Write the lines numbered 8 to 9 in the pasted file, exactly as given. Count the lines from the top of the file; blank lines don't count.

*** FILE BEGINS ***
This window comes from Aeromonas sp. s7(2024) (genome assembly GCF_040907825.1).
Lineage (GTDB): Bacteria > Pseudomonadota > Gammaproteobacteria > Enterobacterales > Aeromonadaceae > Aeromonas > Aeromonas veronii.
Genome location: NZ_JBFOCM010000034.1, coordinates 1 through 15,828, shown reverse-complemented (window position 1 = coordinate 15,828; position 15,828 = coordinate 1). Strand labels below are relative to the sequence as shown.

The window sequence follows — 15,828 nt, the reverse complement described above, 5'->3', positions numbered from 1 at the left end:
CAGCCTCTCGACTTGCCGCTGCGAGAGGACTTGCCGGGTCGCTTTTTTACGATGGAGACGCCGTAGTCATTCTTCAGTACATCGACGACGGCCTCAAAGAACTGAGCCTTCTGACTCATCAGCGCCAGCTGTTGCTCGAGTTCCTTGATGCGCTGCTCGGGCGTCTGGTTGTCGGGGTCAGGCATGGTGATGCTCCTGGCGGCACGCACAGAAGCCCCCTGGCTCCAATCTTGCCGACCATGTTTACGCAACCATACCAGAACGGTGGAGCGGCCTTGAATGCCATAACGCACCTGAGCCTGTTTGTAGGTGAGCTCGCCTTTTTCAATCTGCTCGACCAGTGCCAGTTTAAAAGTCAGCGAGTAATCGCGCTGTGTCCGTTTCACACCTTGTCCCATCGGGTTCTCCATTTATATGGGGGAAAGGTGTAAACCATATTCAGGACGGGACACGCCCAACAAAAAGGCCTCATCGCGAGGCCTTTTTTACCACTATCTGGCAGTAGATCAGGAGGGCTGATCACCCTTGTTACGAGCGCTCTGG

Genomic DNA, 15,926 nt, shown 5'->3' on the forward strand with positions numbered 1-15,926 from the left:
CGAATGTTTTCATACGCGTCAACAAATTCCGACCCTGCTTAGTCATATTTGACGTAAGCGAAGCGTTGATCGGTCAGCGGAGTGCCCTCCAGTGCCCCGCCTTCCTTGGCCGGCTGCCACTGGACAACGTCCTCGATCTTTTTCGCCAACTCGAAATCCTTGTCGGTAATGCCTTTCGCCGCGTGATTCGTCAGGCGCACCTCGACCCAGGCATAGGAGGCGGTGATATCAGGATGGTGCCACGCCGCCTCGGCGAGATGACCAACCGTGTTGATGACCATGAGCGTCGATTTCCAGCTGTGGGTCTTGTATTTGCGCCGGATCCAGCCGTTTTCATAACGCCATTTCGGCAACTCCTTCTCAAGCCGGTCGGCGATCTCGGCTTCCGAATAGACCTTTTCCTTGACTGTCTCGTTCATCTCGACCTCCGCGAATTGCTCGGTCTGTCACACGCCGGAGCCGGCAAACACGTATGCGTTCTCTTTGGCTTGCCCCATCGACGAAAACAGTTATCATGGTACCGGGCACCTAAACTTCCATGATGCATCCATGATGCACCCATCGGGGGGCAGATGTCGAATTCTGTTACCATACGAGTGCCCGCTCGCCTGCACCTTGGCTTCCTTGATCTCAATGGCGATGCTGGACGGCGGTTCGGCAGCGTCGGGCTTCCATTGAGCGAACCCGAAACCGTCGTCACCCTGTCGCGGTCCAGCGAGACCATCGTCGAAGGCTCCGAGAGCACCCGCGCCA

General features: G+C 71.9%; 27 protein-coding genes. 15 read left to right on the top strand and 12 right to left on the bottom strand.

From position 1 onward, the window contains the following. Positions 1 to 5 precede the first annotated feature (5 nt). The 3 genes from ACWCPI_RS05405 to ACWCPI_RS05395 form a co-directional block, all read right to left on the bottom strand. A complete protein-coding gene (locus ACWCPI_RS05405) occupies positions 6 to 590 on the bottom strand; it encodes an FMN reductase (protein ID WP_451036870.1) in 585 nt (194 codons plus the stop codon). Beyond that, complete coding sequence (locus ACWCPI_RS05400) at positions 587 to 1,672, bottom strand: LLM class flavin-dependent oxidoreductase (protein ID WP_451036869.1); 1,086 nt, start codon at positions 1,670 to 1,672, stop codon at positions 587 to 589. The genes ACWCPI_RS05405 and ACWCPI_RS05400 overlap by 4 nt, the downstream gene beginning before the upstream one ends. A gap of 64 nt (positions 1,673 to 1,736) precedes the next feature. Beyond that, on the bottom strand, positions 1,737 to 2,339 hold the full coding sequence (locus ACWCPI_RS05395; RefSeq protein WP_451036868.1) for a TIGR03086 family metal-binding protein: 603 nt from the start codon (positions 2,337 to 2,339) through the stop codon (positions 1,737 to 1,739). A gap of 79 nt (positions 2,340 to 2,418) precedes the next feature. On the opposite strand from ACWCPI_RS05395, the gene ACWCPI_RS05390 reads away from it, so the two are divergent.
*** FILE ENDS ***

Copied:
General features: G+C 71.9%; 27 protein-coding genes. 15 read left to right on the top strand and 12 right to left on the bottom strand.

From position 1 onward, the window contains the following. Positions 1 to 5 precede the first annotated feature (5 nt). The 3 genes from ACWCPI_RS05405 to ACWCPI_RS05395 form a co-directional block, all read right to left on the bottom strand. A complete protein-coding gene (locus ACWCPI_RS05405) occupies positions 6 to 590 on the bottom strand; it encodes an FMN reductase (protein ID WP_451036870.1) in 585 nt (194 codons plus the stop codon). Beyond that, complete coding sequence (locus ACWCPI_RS05400) at positions 587 to 1,672, bottom strand: LLM class flavin-dependent oxidoreductase (protein ID WP_451036869.1); 1,086 nt, start codon at positions 1,670 to 1,672, stop codon at positions 587 to 589. The genes ACWCPI_RS05405 and ACWCPI_RS05400 overlap by 4 nt, the downstream gene beginning before the upstream one ends. A gap of 64 nt (positions 1,673 to 1,736) precedes the next feature. Beyond that, on the bottom strand, positions 1,737 to 2,339 hold the full coding sequence (locus ACWCPI_RS05395; RefSeq protein WP_451036868.1) for a TIGR03086 family metal-binding protein: 603 nt from the start codon (positions 2,337 to 2,339) through the stop codon (positions 1,737 to 1,739). A gap of 79 nt (positions 2,340 to 2,418) precedes the next feature. On the opposite strand from ACWCPI_RS05395, the gene ACWCPI_RS05390 reads away from it, so the two are divergent.